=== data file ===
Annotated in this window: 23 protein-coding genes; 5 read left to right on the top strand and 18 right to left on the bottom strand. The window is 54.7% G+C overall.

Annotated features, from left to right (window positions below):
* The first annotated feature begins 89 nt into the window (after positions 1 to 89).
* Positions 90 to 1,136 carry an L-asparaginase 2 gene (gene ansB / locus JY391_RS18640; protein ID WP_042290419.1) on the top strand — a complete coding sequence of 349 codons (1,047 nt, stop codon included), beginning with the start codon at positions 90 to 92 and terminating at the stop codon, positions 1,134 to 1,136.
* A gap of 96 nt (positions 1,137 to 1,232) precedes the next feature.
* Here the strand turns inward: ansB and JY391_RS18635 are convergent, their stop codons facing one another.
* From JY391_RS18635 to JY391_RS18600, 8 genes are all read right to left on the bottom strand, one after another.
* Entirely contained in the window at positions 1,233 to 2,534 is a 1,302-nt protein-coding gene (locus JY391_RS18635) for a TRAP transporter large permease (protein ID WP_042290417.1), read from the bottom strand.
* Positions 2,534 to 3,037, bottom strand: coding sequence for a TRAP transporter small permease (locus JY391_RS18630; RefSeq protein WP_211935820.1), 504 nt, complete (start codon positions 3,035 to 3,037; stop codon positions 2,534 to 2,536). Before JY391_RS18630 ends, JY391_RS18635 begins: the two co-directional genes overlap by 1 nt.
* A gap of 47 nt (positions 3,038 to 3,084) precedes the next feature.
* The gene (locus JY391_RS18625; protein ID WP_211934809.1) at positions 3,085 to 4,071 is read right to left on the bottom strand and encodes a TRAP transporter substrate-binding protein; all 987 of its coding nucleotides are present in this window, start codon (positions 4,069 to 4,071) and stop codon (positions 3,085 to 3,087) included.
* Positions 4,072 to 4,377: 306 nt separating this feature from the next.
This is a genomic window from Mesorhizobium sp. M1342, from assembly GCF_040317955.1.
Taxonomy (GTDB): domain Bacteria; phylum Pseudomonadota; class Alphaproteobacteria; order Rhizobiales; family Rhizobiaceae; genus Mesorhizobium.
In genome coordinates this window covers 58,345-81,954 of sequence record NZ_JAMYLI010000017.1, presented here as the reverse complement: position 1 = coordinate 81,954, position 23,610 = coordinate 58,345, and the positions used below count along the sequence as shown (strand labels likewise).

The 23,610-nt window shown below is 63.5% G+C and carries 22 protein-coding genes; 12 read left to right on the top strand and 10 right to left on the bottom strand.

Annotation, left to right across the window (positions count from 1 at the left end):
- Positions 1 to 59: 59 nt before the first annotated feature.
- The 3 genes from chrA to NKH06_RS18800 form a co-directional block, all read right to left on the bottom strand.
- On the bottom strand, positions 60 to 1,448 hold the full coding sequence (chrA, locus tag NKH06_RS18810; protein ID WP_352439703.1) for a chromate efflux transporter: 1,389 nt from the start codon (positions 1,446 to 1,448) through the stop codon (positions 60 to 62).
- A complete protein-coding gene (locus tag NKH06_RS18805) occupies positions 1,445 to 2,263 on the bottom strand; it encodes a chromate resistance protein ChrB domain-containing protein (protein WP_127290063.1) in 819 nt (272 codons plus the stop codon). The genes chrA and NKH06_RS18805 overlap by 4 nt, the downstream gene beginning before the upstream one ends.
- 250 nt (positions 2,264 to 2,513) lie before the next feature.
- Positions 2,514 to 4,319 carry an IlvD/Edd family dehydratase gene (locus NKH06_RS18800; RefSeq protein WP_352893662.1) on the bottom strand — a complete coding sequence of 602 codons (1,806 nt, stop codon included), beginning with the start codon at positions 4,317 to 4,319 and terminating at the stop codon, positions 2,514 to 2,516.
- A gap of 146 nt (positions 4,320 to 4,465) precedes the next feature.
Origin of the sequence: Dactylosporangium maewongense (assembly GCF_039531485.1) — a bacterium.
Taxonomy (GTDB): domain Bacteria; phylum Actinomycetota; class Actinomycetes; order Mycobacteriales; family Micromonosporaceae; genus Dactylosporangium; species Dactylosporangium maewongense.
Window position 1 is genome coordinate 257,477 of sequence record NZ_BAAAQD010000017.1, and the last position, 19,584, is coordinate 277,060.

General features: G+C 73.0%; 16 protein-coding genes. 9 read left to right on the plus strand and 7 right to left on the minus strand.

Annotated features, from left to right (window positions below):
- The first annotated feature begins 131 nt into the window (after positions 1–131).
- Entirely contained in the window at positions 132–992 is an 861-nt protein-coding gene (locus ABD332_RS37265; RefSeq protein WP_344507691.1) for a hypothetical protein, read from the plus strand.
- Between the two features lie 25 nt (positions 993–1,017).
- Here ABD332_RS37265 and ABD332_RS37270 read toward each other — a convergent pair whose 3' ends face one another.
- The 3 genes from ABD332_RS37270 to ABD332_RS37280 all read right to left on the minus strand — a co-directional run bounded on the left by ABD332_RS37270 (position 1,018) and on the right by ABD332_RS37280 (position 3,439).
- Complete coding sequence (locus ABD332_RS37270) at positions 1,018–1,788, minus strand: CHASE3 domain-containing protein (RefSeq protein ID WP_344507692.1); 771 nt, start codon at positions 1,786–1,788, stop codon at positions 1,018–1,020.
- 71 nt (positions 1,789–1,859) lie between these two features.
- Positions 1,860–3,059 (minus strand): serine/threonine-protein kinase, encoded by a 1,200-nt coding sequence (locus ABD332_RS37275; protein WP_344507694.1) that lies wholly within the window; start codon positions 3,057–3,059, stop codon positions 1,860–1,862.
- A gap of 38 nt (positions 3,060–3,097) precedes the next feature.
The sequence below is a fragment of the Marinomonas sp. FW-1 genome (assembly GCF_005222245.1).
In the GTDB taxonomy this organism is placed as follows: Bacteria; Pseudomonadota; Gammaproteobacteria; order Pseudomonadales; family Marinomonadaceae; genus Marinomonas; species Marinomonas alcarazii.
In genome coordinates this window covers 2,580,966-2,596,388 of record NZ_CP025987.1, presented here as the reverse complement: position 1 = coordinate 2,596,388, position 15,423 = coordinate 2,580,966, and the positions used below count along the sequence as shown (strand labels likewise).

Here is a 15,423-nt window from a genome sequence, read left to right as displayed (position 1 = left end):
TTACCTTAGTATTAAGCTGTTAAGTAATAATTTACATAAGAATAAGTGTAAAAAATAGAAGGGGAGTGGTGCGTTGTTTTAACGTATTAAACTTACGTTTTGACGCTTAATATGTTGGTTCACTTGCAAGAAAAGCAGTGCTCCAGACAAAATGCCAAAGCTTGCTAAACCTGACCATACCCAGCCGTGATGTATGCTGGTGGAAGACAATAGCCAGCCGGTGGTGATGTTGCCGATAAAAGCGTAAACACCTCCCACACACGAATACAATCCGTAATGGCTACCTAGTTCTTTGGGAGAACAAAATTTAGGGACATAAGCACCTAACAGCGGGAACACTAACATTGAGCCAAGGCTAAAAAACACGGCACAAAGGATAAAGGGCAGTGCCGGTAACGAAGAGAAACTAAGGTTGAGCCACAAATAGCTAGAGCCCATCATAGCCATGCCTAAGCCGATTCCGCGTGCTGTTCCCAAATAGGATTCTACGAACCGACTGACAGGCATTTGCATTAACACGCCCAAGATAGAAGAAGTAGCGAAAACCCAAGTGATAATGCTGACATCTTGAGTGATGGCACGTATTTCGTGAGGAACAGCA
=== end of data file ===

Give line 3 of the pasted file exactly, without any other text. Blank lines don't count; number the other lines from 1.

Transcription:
* The first annotated feature begins 89 nt into the window (after positions 1 to 89).